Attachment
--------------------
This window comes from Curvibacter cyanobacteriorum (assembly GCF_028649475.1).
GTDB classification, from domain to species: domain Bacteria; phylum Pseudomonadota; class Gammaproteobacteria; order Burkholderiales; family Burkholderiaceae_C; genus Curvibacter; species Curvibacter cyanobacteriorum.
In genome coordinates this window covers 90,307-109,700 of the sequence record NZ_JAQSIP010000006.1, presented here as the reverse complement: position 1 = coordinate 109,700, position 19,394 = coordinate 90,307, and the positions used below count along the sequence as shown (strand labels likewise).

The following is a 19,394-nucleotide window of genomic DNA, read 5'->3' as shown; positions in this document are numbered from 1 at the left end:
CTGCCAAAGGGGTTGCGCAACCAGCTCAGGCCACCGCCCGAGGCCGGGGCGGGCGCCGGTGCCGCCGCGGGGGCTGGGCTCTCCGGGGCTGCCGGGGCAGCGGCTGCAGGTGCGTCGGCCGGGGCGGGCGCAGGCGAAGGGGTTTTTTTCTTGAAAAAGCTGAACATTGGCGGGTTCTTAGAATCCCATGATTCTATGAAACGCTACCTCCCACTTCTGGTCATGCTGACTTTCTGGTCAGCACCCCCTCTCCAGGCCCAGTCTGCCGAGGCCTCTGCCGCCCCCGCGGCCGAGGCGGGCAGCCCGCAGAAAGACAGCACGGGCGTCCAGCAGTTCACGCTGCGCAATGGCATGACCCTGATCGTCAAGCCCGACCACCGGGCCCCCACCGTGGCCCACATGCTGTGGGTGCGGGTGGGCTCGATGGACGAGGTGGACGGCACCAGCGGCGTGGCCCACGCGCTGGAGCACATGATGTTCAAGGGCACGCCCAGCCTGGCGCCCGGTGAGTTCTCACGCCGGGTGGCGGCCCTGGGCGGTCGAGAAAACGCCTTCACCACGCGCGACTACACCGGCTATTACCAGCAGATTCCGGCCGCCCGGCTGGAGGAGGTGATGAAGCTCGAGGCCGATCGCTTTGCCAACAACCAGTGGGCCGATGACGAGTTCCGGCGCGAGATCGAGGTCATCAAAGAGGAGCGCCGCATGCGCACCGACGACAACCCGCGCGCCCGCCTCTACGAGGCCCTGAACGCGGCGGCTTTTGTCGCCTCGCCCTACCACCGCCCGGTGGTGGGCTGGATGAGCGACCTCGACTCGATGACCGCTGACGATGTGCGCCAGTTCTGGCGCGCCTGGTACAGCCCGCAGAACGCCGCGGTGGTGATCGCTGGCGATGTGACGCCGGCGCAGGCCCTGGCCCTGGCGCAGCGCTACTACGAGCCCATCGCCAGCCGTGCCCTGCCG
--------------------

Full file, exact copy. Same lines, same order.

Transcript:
This window comes from Curvibacter cyanobacteriorum (assembly GCF_028649475.1).
GTDB classification, from domain to species: domain Bacteria; phylum Pseudomonadota; class Gammaproteobacteria; order Burkholderiales; family Burkholderiaceae_C; genus Curvibacter; species Curvibacter cyanobacteriorum.
In genome coordinates this window covers 90,307-109,700 of the sequence record NZ_JAQSIP010000006.1, presented here as the reverse complement: position 1 = coordinate 109,700, position 19,394 = coordinate 90,307, and the positions used below count along the sequence as shown (strand labels likewise).

The following is a 19,394-nucleotide window of genomic DNA, read 5'->3' as shown; positions in this document are numbered from 1 at the left end:
CTGCCAAAGGGGTTGCGCAACCAGCTCAGGCCACCGCCCGAGGCCGGGGCGGGCGCCGGTGCCGCCGCGGGGGCTGGGCTCTCCGGGGCTGCCGGGGCAGCGGCTGCAGGTGCGTCGGCCGGGGCGGGCGCAGGCGAAGGGGTTTTTTTCTTGAAAAAGCTGAACATTGGCGGGTTCTTAGAATCCCATGATTCTATGAAACGCTACCTCCCACTTCTGGTCATGCTGACTTTCTGGTCAGCACCCCCTCTCCAGGCCCAGTCTGCCGAGGCCTCTGCCGCCCCCGCGGCCGAGGCGGGCAGCCCGCAGAAAGACAGCACGGGCGTCCAGCAGTTCACGCTGCGCAATGGCATGACCCTGATCGTCAAGCCCGACCACCGGGCCCCCACCGTGGCCCACATGCTGTGGGTGCGGGTGGGCTCGATGGACGAGGTGGACGGCACCAGCGGCGTGGCCCACGCGCTGGAGCACATGATGTTCAAGGGCACGCCCAGCCTGGCGCCCGGTGAGTTCTCACGCCGGGTGGCGGCCCTGGGCGGTCGAGAAAACGCCTTCACCACGCGCGACTACACCGGCTATTACCAGCAGATTCCGGCCGCCCGGCTGGAGGAGGTGATGAAGCTCGAGGCCGATCGCTTTGCCAACAACCAGTGGGCCGATGACGAGTTCCGGCGCGAGATCGAGGTCATCAAAGAGGAGCGCCGCATGCGCACCGACGACAACCCGCGCGCCCGCCTCTACGAGGCCCTGAACGCGGCGGCTTTTGTCGCCTCGCCCTACCACCGCCCGGTGGTGGGCTGGATGAGCGACCTCGACTCGATGACCGCTGACGATGTGCGCCAGTTCTGGCGCGCCTGGTACAGCCCGCAGAACGCCGCGGTGGTGATCGCTGGCGATGTGACGCCGGCGCAGGCCCTGGCCCTGGCGCAGCGCTACTACGAGCCCATCGCCAGCCGTGCCCTGCCG